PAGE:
After months of huffing and puffing, and the odd false start, Amazon Australia is finally open for business.

The online retail monolith quietly launched its platform Down Under on Tuesday and began taking orders from its 24,000-square-meter fulfilment centre in Melbourne’s Dandenong South, with the promise of “millions” of products, big discounts and on-day delivery (depending, of course, on where you live).

Its early days, the Amazon Music Unlimited streaming service isn’t here yet, but the buzz is palpable. What does it all mean for Australia’s music industry? The Industry Observer checked in.

Australian Music Retailers Association (AMRA)

AMRA is a bit bemused by the media excitement about Amazon opening in Australia. Record stores have been competing with Amazon for years, so this is nothing new for us. That they are now ‘over here’ is, for us, just a detail. What we have learned over those years is that music lovers want to buy their music and listen to their music in the way that suits them. Downloading was king, now streaming is taking that crown, but people are still buying CDs and the growth in vinyl has been exponential. There is even a new vinyl pressing plant slated to open in Melbourne next year to keep up with demand.

Our job as record stores is to be different to Amazon, to create a great place to visit that’s all about music and that’s what record stores are working their hearts out doing. Amazon can’t compete with that because that’s not what they do. Amazon is all things to all people. Record stores are specialists. Amazon is transactional: you want it, you buy it, it’s delivered. Record stores are about being an experience.

Amazon can’t compete with flicking through the racks, hearing a local band live before they make it big, hanging with other music lovers and just talking nonsense about your favourite bands, and Amazon can’t compete with Record Store Day. So for record stores in Australia this is just business as usual. We know who and what Amazon is because we’ve competed with it for years and record stores have honed what they offer to be different and offer something that music lovers want and love.

– Dave Clarke, Chair of AMRA

Music Australia

It remains to be seen what Amazon’s impact in Australia will be. It depends on whether Amazon Australia chooses to put effort into their music platform, offers prompt fulfilment, low prices and is adopted by customers as their default supplier. It’s interesting that they already have a tab for Australian recorded music and a large catalogue. If this becomes richer, this could be good for our music. A key interest for us is that independent and niche music is nourished– diversity is vital to a healthy music ecology.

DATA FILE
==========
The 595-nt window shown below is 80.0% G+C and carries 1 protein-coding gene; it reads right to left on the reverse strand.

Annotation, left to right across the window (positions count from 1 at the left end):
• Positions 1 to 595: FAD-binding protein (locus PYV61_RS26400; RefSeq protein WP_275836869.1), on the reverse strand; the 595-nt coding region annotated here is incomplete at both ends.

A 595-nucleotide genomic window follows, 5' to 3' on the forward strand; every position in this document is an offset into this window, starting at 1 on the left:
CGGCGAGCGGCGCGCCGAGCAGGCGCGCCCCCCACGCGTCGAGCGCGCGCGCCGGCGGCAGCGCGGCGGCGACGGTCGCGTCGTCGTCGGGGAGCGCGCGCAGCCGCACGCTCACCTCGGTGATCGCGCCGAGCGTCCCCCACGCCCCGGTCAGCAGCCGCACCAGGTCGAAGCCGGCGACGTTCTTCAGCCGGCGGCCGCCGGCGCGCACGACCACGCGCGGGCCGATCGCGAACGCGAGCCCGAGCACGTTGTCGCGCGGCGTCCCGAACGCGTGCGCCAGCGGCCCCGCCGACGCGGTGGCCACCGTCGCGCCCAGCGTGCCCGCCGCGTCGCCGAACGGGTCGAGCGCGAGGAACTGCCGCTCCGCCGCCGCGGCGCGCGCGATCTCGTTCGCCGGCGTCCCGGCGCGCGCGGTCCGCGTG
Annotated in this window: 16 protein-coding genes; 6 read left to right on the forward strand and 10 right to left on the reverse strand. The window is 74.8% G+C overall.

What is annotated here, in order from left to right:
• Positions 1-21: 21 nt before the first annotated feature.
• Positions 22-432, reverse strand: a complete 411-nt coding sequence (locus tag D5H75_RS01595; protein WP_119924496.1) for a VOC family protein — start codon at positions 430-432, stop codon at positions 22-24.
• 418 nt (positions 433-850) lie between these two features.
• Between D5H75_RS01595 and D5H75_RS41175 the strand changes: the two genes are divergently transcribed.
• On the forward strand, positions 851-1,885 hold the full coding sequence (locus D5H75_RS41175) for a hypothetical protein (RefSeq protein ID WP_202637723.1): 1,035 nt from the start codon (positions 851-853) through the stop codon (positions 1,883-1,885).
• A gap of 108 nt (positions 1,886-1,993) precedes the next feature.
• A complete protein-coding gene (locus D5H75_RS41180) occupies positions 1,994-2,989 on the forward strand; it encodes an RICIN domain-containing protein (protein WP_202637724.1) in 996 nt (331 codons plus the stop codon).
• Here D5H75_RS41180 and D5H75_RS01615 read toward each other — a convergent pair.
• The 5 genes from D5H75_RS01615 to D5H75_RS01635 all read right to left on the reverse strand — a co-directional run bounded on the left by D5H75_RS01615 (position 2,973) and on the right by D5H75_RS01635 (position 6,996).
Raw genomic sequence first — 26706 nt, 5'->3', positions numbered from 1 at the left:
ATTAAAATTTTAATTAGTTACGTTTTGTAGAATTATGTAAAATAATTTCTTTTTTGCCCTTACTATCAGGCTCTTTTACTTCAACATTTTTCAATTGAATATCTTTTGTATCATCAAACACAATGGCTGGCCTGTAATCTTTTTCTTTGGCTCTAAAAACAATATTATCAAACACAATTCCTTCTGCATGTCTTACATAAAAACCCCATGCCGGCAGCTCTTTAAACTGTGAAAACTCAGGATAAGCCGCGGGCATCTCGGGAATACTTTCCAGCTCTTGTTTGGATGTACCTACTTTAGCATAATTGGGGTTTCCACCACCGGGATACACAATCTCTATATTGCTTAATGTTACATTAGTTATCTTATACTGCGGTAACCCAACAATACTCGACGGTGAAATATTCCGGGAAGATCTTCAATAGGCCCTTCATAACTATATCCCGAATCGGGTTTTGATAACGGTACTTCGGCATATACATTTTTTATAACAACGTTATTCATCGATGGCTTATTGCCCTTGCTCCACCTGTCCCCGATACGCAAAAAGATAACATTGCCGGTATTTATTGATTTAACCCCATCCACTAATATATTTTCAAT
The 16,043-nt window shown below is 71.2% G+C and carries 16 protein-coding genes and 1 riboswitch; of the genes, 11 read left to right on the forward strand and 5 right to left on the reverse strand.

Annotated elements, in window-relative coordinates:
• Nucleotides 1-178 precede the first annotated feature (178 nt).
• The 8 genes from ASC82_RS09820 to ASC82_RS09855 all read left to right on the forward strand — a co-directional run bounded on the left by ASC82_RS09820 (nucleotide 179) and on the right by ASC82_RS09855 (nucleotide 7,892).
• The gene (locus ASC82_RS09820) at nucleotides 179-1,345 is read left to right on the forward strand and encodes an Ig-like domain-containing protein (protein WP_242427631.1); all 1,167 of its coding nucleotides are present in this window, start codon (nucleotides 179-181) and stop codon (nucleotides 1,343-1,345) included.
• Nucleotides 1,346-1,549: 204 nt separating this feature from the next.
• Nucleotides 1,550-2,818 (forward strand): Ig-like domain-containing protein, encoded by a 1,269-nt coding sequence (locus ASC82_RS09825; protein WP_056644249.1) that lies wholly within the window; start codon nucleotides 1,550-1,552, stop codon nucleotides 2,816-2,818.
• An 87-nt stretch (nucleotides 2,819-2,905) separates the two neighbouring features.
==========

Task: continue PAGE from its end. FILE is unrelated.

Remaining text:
It’s also too early to say what the impact will be on musical instruments and sheet music – yet to be offered locally by Amazon. Like recorded music our products industry has already weathered and adapted to digital change, most good specialist music stores in Australia already operate competitively online, and provide personalised service and advice, something Amazon doesn’t.

Is it good Amazon is here? While Amazon’s lower prices and platform can benefit consumers, in our view it will be good if it grows the whole music market, and in turn increases incomes for Australian content and local businesses. Let’s hope that’s the case.”

– Chris Bowen, CEO of Music Australia

Choice

Increased competition and more players in the market should lead to better prices and a broader range of products and services for Australians. The retailers that should be most worried about the arrival of a new service are those that are charging high prices or delivering sub-par service.

However, there’s no guarantee that Amazon will shake-up the Australian market. People shouldn’t assume that Amazon Australia will deliver the best prices or services, especially from day one.

The best way to get a good deal is to look past brand and shop around for the right deal. CHOICE will be watching closely to see if the arrival of Amazon does what consumers are expecting and puts pressure on other retailers to start offering better deals.

-Choice Head of Media and Spokesperson, Tom Godfrey

Australian Independent Record Labels Association (AIR)

The arrival of Amazon is both an exciting opportunity and a potential threat if they use their market power to apply unfair terms to independent labels. We hope for the best and look forward to hearing from them to discuss.

– Maria Amato, General Manager of AIR

Australian Recording Industry Association (ARIA)

ARIA welcomes Amazon’s entry into Australia. We promote a healthy and vibrant music market as the more options consumers have to access music from licensed services, the better it is for our thriving industry.

– ARIA Spokesperson